A Michigan man admitted his role in a large-scale conspiracy to commit bank fraud in several states, including New Jersey, New York, Pennsylvania, Maryland, Virginia, and Michigan, over the course of two years.
Rana Sharif, 36, of Dearborn Heights, Michigan, pleaded guilty Nov. 12, 2020, by videoconference before Chief U.S. District Judge Freda L. Wolfson to an information charging him with one count of conspiracy to commit bank fraud, a press release from U.S. Attorney for the District of New Jersey Craig Carpenito announced Nov. 12, 2020.
On Nov. 10, 2020, co-defendant Ali Abbas, 38, of Middlesex County, New Jersey, pleaded guilty by videoconference before Judge Wolfson to a separate information that also charged him with conspiracy to commit bank fraud.
Sharif, Abbas and five co-defendants – Awaise Dar, Shamsher Farooq, Naveed Arif, Habib Majid and Erm Ayaz – were charged by complaint in July 2020 in connection with the scheme.
During its investigation, law enforcement identified approximately 200 bank accounts and 75 merchant credit card processing accounts used to facilitate the conspiracy’s fraudulent schemes. Sharif, Ali, and other conspirators’ unlawful activities attempted to cause a $10 million loss on financial institutions and did in fact caused a loss of approximately $3.5 million.
The conspiracy charges to which Sharif and Abbas pleaded guilty carry a maximum potential penalty of 30 years in prison, a fine of $1 million or twice the gross pecuniary gain to the defendants or twice the gross pecuniary loss to others, whichever is greater. Sharif’s sentencing is scheduled for March 15, 2021. Abbas’ sentencing is scheduled for March 18, 2021.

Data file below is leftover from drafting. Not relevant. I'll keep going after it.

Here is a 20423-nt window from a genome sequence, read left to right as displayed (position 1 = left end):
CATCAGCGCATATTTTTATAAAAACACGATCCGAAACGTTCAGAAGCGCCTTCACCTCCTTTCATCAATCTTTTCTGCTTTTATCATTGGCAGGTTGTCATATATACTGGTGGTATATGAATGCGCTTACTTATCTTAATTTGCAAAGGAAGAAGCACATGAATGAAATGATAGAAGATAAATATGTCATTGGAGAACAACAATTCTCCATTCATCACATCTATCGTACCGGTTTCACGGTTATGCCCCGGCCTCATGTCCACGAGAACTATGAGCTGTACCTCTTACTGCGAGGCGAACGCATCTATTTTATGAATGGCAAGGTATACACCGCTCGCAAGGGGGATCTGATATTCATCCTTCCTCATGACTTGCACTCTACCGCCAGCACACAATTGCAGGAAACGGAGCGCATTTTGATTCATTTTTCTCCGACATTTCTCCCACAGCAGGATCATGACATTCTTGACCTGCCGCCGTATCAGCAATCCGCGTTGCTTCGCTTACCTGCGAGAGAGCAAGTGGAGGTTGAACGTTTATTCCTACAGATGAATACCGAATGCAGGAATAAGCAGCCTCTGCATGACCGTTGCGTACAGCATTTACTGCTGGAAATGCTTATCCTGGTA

According to documents filed in this case and statements made in court:
From 2018 through April 2020, Sharif, Abbas, and others conspired to defraud several major banks and electronic merchant processors. They established bank accounts associated with sham entities that had no legitimate purpose, and issued checks payable to other shell companies associated with the criminal organization, knowing that the payor accounts had insufficient funds. The conspirators would also conduct fraudulent credit card and debit card transactions between shell companies to credit payee accounts and overdraw payor accounts. The defendants also used these shell companies to execute temporary refund credits, commonly referred to as “charge-backs,” to checking accounts associated with the criminal organization, where no prior legitimate transaction had occurred.
According to details in the press release, members of the criminal organization withdrew the “existing” funds (through ATMs or bank tellers) that banks and merchant processors had credited to the payee bank accounts at the time of the fraudulent transaction. Because the conspirators withdrew the credited funds from the payee accounts before the banks could recognize the fraudulent transactions, the banks and merchant processors were left with substantial losses.